More than 60,000 people have signed a petition denouncing National Review’s David French for criticizing Franklin Graham’s moral surrender to Trumpism. “This character assassination by David French is unconscionable and should not go unchallenged,” declares the petition on the website of the American Family Association.
It is the latest shot fired in the cultural civil war being fought among Christians who are wrestling with the contradictions of the Trump era.
Along with Jerry Falwell Jr., Graham is perhaps the most prominent evangelical figure to embrace a purely transactional approach to politics in which moral values are subordinated to power.
French’s heresy was to point out (once again) the hypocrisy of Graham constantly defending Trump while simultaneously denouncing the morals of Democrats like South Bend Mayor Pete Buttigieg and Bill Clinton. “It’s hard to think of a single prominent American Christian who better illustrates the collapsing Evangelical public witness than Franklin Graham, Billy Graham’s son,” he wrote at National Review. “His commitment to the Christian character of American public officials seems to depend largely on their partisan political identity.”
The petition urges the faithful to stand behind Graham as “a godly man of impeccable integrity” and reject French’s “attack.” Students of theology, psychology, and politics alike will undoubtedly study the document for years as an artifact of our times.
Responding to the petition, David French’s wife, Nancy, wrote an op-ed piece in the Washington Post, highlighting the moral inversion that had taken place within evangelical Christianity. Having habituated themselves to defending the “lesser of two evils,” she wrote, the rationalizers have over time morphed into “attacking good people who question the president.”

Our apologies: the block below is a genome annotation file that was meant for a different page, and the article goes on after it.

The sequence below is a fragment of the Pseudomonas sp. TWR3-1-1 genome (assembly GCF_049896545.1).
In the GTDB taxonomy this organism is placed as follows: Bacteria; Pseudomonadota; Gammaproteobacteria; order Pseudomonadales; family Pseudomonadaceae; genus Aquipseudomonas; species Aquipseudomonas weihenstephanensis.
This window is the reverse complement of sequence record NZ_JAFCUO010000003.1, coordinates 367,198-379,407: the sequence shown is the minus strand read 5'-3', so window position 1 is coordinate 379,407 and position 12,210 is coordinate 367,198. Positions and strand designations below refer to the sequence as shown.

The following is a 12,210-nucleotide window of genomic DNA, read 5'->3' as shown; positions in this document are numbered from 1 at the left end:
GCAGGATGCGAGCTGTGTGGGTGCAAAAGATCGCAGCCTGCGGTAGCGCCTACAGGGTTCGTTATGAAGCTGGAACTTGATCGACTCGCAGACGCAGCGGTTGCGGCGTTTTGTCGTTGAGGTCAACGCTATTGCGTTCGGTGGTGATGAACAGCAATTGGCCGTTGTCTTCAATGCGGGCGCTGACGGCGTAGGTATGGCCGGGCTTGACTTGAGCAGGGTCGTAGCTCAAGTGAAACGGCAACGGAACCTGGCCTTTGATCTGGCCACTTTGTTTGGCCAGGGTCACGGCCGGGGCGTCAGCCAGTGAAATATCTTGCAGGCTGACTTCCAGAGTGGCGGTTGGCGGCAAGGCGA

Indeed, good people pose a nagging problem for the rationalizers, because they are witnesses to the hypocrisy. They prick the conscience and so have to be denounced.
Which brings us to Thomas More, courtesy of the uber-Trumpian publication American Greatness.
Responding to both Frenches, Chris Buskirk last week offered up a turgid 2,600-word Trump-as-King-David manifesto, insisting that there was no problem with Christians bending the knee to Trump. The Right Reverend Buskirk plunders the Old Testament and history for examples of moral compromises in the service of less-than-ideal princes.
Was David disqualified from leading Israel because he murdered Uriah in order to take Bathsheba as his wife? Certainly not….
Did Joseph undermine his public witness as a prophet of God by serving Pharaoh even as he held the Israelites in captivity? What about Daniel, who served the fantastically pagan Nebuchadnezzar? Or Esther, who married the murderous, libertine emperor Xerxes? Again, the answer is plainly no.
This sort of thing has become boilerplate among Trumpist Christians, but in his zeal to persuade Christians to lay down their principles in the service of bad kings, Buskirk makes an interesting turn.
He cites Henry VIII as an example of a king that Christians could serve in good conscience.
Henry VIII was impetuous, vengeful, and adulterous. He was also a great king who secured England’s finances and her role as a great European power.
He was also the king who beheaded St. Thomas More, for refusing to surrender his moral principles.